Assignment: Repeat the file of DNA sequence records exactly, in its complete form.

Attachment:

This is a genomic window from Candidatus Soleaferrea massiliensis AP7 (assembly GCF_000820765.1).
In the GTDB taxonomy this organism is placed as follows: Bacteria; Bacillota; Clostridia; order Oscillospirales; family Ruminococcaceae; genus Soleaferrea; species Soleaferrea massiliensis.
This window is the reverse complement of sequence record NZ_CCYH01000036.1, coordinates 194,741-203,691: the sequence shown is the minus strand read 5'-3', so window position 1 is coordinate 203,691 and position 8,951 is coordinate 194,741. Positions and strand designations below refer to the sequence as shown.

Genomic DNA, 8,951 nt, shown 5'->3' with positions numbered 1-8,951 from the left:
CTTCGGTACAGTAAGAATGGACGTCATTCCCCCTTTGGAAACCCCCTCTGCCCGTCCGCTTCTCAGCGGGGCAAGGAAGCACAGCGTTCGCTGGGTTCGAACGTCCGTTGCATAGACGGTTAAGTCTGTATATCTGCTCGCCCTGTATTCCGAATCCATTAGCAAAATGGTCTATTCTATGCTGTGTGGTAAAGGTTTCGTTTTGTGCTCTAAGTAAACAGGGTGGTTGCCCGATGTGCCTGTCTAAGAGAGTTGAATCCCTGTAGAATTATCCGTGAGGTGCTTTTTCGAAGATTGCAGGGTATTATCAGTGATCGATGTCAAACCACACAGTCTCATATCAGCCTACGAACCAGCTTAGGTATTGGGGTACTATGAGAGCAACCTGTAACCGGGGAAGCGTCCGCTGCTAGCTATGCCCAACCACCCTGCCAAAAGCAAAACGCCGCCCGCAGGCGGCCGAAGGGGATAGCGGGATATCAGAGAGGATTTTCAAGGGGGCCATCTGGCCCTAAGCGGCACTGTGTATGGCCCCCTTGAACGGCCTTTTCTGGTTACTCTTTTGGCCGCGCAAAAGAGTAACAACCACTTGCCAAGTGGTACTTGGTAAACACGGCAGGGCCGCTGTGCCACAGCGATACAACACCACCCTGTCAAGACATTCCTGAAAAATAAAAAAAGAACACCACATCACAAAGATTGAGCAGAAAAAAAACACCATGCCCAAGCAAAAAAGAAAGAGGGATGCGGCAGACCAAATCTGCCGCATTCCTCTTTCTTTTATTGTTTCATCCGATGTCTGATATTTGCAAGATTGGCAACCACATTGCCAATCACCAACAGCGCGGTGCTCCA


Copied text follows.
This is a genomic window from Candidatus Soleaferrea massiliensis AP7 (assembly GCF_000820765.1).
In the GTDB taxonomy this organism is placed as follows: Bacteria; Bacillota; Clostridia; order Oscillospirales; family Ruminococcaceae; genus Soleaferrea; species Soleaferrea massiliensis.
This window is the reverse complement of sequence record NZ_CCYH01000036.1, coordinates 194,741-203,691: the sequence shown is the minus strand read 5'-3', so window position 1 is coordinate 203,691 and position 8,951 is coordinate 194,741. Positions and strand designations below refer to the sequence as shown.

Genomic DNA, 8,951 nt, shown 5'->3' with positions numbered 1-8,951 from the left:
CTTCGGTACAGTAAGAATGGACGTCATTCCCCCTTTGGAAACCCCCTCTGCCCGTCCGCTTCTCAGCGGGGCAAGGAAGCACAGCGTTCGCTGGGTTCGAACGTCCGTTGCATAGACGGTTAAGTCTGTATATCTGCTCGCCCTGTATTCCGAATCCATTAGCAAAATGGTCTATTCTATGCTGTGTGGTAAAGGTTTCGTTTTGTGCTCTAAGTAAACAGGGTGGTTGCCCGATGTGCCTGTCTAAGAGAGTTGAATCCCTGTAGAATTATCCGTGAGGTGCTTTTTCGAAGATTGCAGGGTATTATCAGTGATCGATGTCAAACCACACAGTCTCATATCAGCCTACGAACCAGCTTAGGTATTGGGGTACTATGAGAGCAACCTGTAACCGGGGAAGCGTCCGCTGCTAGCTATGCCCAACCACCCTGCCAAAAGCAAAACGCCGCCCGCAGGCGGCCGAAGGGGATAGCGGGATATCAGAGAGGATTTTCAAGGGGGCCATCTGGCCCTAAGCGGCACTGTGTATGGCCCCCTTGAACGGCCTTTTCTGGTTACTCTTTTGGCCGCGCAAAAGAGTAACAACCACTTGCCAAGTGGTACTTGGTAAACACGGCAGGGCCGCTGTGCCACAGCGATACAACACCACCCTGTCAAGACATTCCTGAAAAATAAAAAAAGAACACCACATCACAAAGATTGAGCAGAAAAAAAACACCATGCCCAAGCAAAAAAGAAAGAGGGATGCGGCAGACCAAATCTGCCGCATTCCTCTTTCTTTTATTGTTTCATCCGATGTCTGATATTTGCAAGATTGGCAACCACATTGCCAATCACCAACAGCGCGGTGCTCCA